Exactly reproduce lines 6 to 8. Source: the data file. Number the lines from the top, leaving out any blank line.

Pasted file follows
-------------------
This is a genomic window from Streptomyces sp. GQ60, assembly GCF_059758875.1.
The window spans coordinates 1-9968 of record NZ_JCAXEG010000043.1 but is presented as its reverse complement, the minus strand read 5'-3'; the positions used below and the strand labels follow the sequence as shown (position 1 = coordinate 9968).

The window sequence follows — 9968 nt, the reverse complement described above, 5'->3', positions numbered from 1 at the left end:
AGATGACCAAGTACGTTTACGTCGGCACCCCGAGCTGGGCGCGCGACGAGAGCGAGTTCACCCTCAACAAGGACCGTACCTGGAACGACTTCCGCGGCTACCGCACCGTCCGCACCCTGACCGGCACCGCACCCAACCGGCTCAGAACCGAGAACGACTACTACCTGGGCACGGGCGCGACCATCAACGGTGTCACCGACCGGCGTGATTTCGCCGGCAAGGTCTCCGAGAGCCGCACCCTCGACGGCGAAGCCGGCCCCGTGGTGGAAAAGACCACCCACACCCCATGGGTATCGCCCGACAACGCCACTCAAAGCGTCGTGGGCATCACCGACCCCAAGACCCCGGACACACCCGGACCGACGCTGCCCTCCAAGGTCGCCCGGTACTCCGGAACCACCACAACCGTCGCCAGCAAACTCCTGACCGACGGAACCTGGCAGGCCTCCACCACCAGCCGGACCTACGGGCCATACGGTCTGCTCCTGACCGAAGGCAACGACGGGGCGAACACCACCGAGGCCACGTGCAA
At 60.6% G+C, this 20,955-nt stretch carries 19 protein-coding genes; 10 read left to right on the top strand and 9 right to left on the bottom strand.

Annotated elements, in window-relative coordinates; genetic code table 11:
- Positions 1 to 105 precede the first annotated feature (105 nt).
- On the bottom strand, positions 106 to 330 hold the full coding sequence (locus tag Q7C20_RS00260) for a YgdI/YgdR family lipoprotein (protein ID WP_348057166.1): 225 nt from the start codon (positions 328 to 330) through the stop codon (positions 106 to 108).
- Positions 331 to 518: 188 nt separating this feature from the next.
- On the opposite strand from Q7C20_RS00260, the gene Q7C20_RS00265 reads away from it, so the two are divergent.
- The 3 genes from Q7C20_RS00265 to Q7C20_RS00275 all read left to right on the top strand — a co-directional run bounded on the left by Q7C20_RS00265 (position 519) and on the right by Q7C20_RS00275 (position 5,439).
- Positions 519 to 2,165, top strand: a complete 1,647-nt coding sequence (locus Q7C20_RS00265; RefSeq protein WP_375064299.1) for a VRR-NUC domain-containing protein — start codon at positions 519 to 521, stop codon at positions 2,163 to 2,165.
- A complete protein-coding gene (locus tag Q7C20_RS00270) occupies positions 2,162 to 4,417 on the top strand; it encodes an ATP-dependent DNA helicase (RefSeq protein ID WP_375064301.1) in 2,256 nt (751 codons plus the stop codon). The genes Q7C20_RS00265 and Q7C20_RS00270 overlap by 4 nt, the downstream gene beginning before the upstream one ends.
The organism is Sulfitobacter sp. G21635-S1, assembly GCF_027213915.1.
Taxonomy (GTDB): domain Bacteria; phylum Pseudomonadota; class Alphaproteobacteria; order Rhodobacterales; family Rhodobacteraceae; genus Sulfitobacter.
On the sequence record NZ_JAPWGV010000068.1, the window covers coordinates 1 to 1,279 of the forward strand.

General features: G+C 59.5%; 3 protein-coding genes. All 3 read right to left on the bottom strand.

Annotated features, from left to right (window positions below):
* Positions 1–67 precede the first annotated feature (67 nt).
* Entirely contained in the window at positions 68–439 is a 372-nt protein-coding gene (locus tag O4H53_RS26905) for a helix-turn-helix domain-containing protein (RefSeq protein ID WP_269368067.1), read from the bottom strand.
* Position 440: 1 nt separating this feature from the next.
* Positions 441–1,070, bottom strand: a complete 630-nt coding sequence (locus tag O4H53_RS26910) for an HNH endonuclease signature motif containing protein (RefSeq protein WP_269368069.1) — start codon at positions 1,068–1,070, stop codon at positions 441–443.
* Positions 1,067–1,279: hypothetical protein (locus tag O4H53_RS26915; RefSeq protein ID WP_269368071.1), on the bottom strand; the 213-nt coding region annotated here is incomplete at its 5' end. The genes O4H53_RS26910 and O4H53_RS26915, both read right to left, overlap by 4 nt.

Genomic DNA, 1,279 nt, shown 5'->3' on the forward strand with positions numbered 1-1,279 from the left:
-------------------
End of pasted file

Annotated elements, in window-relative coordinates; genetic code table 11:
- Positions 1 to 105 precede the first annotated feature (105 nt).
- On the bottom strand, positions 106 to 330 hold the full coding sequence (locus tag Q7C20_RS00260) for a YgdI/YgdR family lipoprotein (protein ID WP_348057166.1): 225 nt from the start codon (positions 328 to 330) through the stop codon (positions 106 to 108).